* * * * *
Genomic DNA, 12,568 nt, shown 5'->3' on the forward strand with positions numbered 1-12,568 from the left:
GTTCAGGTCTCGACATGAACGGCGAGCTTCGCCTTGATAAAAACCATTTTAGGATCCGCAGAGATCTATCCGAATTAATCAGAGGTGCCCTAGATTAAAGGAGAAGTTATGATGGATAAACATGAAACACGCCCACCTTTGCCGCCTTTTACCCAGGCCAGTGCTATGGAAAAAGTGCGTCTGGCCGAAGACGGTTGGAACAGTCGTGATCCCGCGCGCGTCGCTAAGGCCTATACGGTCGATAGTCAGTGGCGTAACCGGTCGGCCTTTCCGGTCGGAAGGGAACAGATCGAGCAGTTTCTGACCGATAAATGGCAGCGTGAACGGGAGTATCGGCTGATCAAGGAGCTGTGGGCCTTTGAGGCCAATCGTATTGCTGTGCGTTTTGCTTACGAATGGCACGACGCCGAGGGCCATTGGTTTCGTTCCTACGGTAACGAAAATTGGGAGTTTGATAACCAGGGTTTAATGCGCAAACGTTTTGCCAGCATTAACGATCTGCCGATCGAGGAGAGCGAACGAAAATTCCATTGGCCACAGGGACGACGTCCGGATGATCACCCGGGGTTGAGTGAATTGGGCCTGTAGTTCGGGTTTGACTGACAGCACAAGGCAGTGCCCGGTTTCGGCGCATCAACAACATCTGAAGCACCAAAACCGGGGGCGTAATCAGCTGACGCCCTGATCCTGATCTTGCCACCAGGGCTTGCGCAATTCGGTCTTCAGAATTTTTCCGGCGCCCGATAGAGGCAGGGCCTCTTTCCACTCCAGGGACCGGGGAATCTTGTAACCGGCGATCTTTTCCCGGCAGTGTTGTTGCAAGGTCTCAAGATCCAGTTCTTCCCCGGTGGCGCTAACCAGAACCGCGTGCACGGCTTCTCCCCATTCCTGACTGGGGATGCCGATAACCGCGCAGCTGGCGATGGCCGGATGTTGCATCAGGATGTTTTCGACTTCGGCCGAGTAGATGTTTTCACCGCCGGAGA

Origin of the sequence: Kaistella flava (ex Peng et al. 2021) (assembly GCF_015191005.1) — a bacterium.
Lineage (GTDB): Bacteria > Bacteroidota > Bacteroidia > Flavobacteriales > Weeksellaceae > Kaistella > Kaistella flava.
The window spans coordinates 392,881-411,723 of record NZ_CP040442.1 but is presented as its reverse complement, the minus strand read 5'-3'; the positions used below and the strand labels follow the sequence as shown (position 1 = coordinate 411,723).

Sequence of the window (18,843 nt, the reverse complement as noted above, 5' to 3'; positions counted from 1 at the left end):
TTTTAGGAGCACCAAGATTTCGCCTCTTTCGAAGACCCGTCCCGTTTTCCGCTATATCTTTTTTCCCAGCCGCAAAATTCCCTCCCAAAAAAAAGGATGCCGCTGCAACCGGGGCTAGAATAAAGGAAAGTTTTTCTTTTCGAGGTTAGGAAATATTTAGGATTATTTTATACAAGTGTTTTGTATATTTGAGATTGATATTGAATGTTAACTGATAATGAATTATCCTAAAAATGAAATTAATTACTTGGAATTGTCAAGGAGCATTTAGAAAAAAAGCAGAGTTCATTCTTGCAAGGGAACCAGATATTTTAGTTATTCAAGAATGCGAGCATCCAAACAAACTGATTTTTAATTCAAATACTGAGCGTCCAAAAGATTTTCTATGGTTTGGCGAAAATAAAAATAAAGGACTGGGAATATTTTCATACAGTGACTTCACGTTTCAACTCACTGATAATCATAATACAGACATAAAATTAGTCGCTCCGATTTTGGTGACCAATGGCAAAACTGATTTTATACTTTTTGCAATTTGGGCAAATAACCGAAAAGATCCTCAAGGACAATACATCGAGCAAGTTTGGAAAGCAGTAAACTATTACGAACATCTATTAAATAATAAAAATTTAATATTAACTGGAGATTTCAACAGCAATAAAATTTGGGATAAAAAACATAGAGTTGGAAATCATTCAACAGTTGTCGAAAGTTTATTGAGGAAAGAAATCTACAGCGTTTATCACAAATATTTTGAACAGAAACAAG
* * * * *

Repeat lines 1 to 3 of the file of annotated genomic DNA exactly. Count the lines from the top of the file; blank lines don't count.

Genomic DNA, 12,568 nt, shown 5'->3' on the forward strand with positions numbered 1-12,568 from the left:
GTTCAGGTCTCGACATGAACGGCGAGCTTCGCCTTGATAAAAACCATTTTAGGATCCGCAGAGATCTATCCGAATTAATCAGAGGTGCCCTAGATTAAAGGAGAAGTTATGATGGATAAACATGAAACACGCCCACCTTTGCCGCCTTTTACCCAGGCCAGTGCTATGGAAAAAGTGCGTCTGGCCGAAGACGGTTGGAACAGTCGTGATCCCGCGCGCGTCGCTAAGGCCTATACGGTCGATAGTCAGTGGCGTAACCGGTCGGCCTTTCCGGTCGGAAGGGAACAGATCGAGCAGTTTCTGACCGATAAATGGCAGCGTGAACGGGAGTATCGGCTGATCAAGGAGCTGTGGGCCTTTGAGGCCAATCGTATTGCTGTGCGTTTTGCTTACGAATGGCACGACGCCGAGGGCCATTGGTTTCGTTCCTACGGTAACGAAAATTGGGAGTTTGATAACCAGGGTTTAATGCGCAAACGTTTTGCCAGCATTAACGATCTGCCGATCGAGGAGAGCGAACGAAAATTCCATTGGCCACAGGGACGACGTCCGGATGATCACCCGGGGTTGAGTGAATTGGGCCTGTAGTTCGGGTTTGACTGACAGCACAAGGCAGTGCCCGGTTTCGGCGCATCAACAACATCTGAAGCACCAAAACCGGGGGCGTAATCAGCTGACGCCCTGATCCTGATCTTGCCACCAGGGCTTGCGCAATTCGGTCTTCAGAATTTTTCCGGCGCCCGATAGAGGCAGGGCCTCTTTCCACTCCAGGGACCGGGGAATCTTGTAACCGGCGATCTTTTCCCGGCAGTGTTGTTGCAAGGTCTCAAGATCCAGTTCTTCCCCGGTGGCGCTAACCAGAACCGCGTGCACGGCTTCTCCCCATTCCTGACTGGGGATGCCGATAACCGCGCAGCTGGCGATGGCCGGATGTTGCATCAGGATGTTTTCGACTTCGGCCGAGTAGATGTTTTCACCGCCGGAGA

Origin of the sequence: Kaistella flava (ex Peng et al. 2021) (assembly GCF_015191005.1) — a bacterium.